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Apr 24 10

When it Works

by Editor

When it works – which isn’t always – technology can be a beautiful thing.

In this case, it’s getting my blog re-established, redesigned, re-launched … And now accessible via the glory of a mobile WordPress app. If technology was the only impediment to more writing, I’d be in great shape!

Apr 24 10

My Own Wayback Machine

by Editor

I discovered the other day, as I work my way through this whole switch from Blogger to WordPress, that I inadvertently made the archives of this site nearly impossible to reach. That’s partly a function of the way that Blogger handles such things—it’s driven by a database, but set up to load from the home page. Another problem is that the archives from the first five years, when I was doing the HTML coding myself, are also linked from the old home page, but are not database-driven at all. The new “Archive” link off to the side here is also pulling from a database—but it’s the new, WordPress database, so it doesn’t have all the earlier material. How’s that for confusing?

In an effort to rectify this, I have compiled this semi-comprehensive cheat sheet to collect the archive’s worth of links in one place, starting with my first year on the job.

Original TTAISI Format:

Year 2000 – Chronological

Year 2001 – Chronological

Year 2002 – Chronological

Years 2000 – 2002 – By Subject

Year 2003 – Chronological

Year 2003 – By Subject

Year 2004 – Chronological

Year 2004 – By Subject

Year 2005 – Chronological

Year 2005 – By Subject

Year 2006 – Chronological

Year 2006 – By Subject

Year 2007 – Chronological (partial)

Year 2007 – By Subject (partial)

In the process of doing this, I also discovered what some of you may have known for a while: much of the Blogger archives from 2009 and early 2010 were not working at all. That’s now fixed! Classics such as “Where’s My Gun?”, “It Won’t Happen”, “Au Naturel”, “Inculcate, Not Indoctrinate” are back and more accessible, in all their glory!

Blogger Format:

December 2005

January 2006

February 2006

March 2006

April 2006

May 2006

June 2006

July 2006

August 2006

September 2006

October 2006

November 2006

December 2006

January 2007

February 2007

March 2007

April 2007

May 2007

June 2007

July 2007

August 2007

September 2007

October 2007

November 2007

December 2007

January 2008

February 2008

March 2008

April 2008

May 2008

June 2008

July 2008

August 2008

September 2008

October 2008

November 2008

December 2008

January 2009

February 2009

March 2009

April 2009

May 2009

June 2009

July 2009

August 2009

September 2009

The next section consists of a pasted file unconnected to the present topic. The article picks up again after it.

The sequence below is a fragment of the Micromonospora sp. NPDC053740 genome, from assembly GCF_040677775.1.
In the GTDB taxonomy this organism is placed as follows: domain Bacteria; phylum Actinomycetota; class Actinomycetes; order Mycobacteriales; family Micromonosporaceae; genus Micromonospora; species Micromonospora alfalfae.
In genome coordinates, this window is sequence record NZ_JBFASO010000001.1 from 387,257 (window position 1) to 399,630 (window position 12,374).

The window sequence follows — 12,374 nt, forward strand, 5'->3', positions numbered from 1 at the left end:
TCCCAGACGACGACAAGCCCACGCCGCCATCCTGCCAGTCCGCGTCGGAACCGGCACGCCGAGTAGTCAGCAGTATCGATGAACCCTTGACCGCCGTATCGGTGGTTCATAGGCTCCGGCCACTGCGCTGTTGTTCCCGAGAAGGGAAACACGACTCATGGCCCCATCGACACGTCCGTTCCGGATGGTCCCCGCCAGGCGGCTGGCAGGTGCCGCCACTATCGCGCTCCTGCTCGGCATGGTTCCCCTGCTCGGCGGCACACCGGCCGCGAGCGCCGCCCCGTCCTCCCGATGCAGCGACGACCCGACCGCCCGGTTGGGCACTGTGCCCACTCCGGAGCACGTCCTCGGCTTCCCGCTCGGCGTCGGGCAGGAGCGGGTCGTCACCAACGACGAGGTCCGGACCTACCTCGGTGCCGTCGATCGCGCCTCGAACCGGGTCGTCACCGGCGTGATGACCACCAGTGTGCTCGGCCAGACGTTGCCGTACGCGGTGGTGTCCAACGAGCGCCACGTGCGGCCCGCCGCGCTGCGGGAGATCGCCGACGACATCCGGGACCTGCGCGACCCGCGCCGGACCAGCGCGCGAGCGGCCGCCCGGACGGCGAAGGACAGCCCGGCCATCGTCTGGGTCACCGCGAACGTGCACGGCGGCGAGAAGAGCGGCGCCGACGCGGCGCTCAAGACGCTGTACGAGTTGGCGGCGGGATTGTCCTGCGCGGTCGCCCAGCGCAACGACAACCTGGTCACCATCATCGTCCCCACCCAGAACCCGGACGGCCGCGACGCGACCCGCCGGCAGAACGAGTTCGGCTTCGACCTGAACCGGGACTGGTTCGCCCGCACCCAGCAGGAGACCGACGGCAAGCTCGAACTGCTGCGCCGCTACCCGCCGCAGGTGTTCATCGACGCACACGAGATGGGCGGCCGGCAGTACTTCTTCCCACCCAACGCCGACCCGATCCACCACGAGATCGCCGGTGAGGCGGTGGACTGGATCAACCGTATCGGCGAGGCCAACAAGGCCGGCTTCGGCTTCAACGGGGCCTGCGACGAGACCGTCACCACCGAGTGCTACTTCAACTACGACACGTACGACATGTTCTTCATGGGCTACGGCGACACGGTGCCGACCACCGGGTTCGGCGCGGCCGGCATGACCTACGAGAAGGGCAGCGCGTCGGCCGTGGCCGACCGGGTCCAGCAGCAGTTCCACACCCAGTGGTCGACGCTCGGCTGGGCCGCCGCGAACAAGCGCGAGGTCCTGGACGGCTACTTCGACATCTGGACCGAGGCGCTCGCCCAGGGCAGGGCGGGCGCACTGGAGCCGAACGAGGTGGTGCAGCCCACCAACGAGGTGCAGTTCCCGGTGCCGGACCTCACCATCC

November 2009

December 2009

January 2010

March 2010

April 2010

Apr 22 10

Judt & Jewish

by Editor

Reading Tony Judt’s recent essay in the New York Review of Books, “Toni,” I was stuck by the degree to which so much of what he articulated there lines up with my own thinking on the subject, and much of my own writing over the last decade, too. (Indeed, after reading it, my wife remarked that she thought she’d been reading me at certain points.)

Judt’s themes—the confusion of American Jewish identity with Israeli identity; the odd and irrational fear among so many American Jews, that makes them support Israel as a potential refuge; and the mis-use of the holocaust as a rational for being “Jewish” in some form—are all important to me. “Important” is really an understatement. Where Judt is an English Jew reorienting to the U.S., my own identity as an American Jew has been shaped by these issues, but often in reverse: in opposition to these grand themes of American Jewry rather than born of them.

It is occasionally an uncomfortable place to be. In synagogue, when virtually the entire congregation stands to say a prayer for the state of Israel, I do not. After all, I’m not an Israeli, and have no plans to become one. (Out of a sense of both ecumenical fairness and theological interpretation, I also don’t stand for the prayer for the United States. If there is a god, I’m fairly sure that this god is not involved in the politics that shape our future, either here or abroad. My god is more personal than that.) I don’t like the American fetishizing of “Hatikvah,” the Israeli national anthem, or of reports about the Israeli-Palestinian conflict. Nor am I, as an American Jew, living in fear.

I regularly avoid New York City’s annual Israel Day parade. A few years ago, I did attend a small rally a couple of years ago pushing in the opposite direction: for peace and the implementation of plans for a two state resolution to the Israel-Palestine conflict. The abuse we counter-ralliers received was low, but only relative to the screams endured by the aggressively anti-Israel Hasids on the opposite side of the avenue.

I believe that the so-called “Occupied Territories” are, indeed, “occupied”: rightly by Palestinians, wrongly by Israeli settlers and the IDF. While I do not think that Israel-as-occupier is acting as the Nazis did, I do think that too often these claims-and-counter-claims become a way of distracting from the reality of Israel as an occupying force.

And don’t even get me started on the holocaust.

For all that, I find meaning in the religious aspects of Judaism, year after year after year after year. Indeed, I can safely say that I would be a very different person without this aspect of Judaism. This is not to say that Tony Judt has missed something in his own life—this is without judgment—but that for my life, the religious aspect of being Jewish is integral to both the experience of it and the struggle with it.


As with the other site, bear with me as I work through the challenges of switching to a new publishing system. So far, I am impressed with WordPress, but I still have much work to do to get the look and feel of it to a place I feel comfortable with.